When God Seems Distant

 

God is real, no matter how you feel.

It is easy to worship God when things are going great in our lives. When He has provided food, friends, family, health and happy situations. But circumstances are not always pleasant. How do we worship God then? What do you do when God seemed a million miles away?

The deepest level of worship is praising God in spite of pain, thanking God during a trial, trusting him when tempted, surrendering while suffering, and loving him when he seems distant.

Friendships are often tested by separation and silence; you are divided by physical distance or you are unable to talk. In your friendship with God, you won’t always feel close to him. Philip Yancey has wisely noted, “Any relationship involves times of closeness and times of distance, and in relationship with God, no matter how intimate, the pendulum will swing from one side to the other.” That’s when worship gets difficult.

To mature our friendship, God will test it with periods of seeming separation – times when it feels as if he has abandoned or forgotten us. God feels a million miles away.

David probably had the closest friendship with God of anyone. God took pleasure in calling him “a man after my own heart.” Yet David frequently complained of God’s apparent absence. Of course God hadn’t really left David. He has promised “I will never leave you nor forsake you.” But God has not promised “you will always feel My presence.” In fact, God admits that sometimes He hides His face from us.

Yes, God wants us to sense His presence, but He is more concerned that we trust him than that we feel him. Faith, not feelings, pleases God.

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The Other Side of Setbacks

 

American swimmer Dara Torres had a remarkable career. She appeared in five different Olympics from 1984 to 2008.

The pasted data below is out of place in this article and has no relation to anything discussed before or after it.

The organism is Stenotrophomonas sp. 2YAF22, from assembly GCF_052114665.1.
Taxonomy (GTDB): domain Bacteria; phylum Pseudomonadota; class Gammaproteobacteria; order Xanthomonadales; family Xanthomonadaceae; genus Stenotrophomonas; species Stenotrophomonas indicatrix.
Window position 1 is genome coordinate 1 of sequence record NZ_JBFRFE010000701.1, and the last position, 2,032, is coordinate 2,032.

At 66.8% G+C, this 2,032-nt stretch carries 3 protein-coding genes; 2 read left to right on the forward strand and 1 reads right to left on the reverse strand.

Late in her career, Torres broke the US record for the 50-meter freestyle – 25 years after she herself set that record, but it wasn’t always the medals and records.

She also encountered a lot of obstacles in her athletic career. Failure after another, mistakes after mistakes, injuries, surgery, and being almost twice the age of most other competitors.

She said, “I’ve wanted to win at everything, every day, since I was a kid.., I’m also aware that setbacks have upside; they fuel new dreams.”

“Setbacks have an upside” is a great life lesson. Her struggles motivated her to reach for new heights.

Romans 5:3-5 states that “… we also rejoice in sufferings, because we know that suffering produces perseverance; perseverance produces character, and character produces hope. And hope does not disappoint us…” The Apostle James also told us “consider it pure joy, my brothers, when you encounter trials of many kinds, because you know that testing of your faith develops perseverance. Allow perseverance to finish its work…”

Adopting this perseverance on the difficulties of life is not easy, but worthwhile. Trials provide opportunity to deepen our relationship with God. They also teach lessons that success cannot by developing the kind of patience that waits on God and trust Him for the strength to endure.

I remember an excerpt from one of my prayers when I was in one of the darkest days of my life way back then,

“Lord, I hope my prayers will be answered tomorrow, else I could die, but if it remains a ‘no’ until tomorrow and I am still alive, teach me to be more patient and help me to understand more Your reasons, though the same reasons I may not know until tomorrow or the next month or the next decade. All I know is that what is happening at this very moment is for my own sake and my family’s welfare, so that I can share this experience to anyone in the future, so that Your light will shine to others through me, even at darkness”.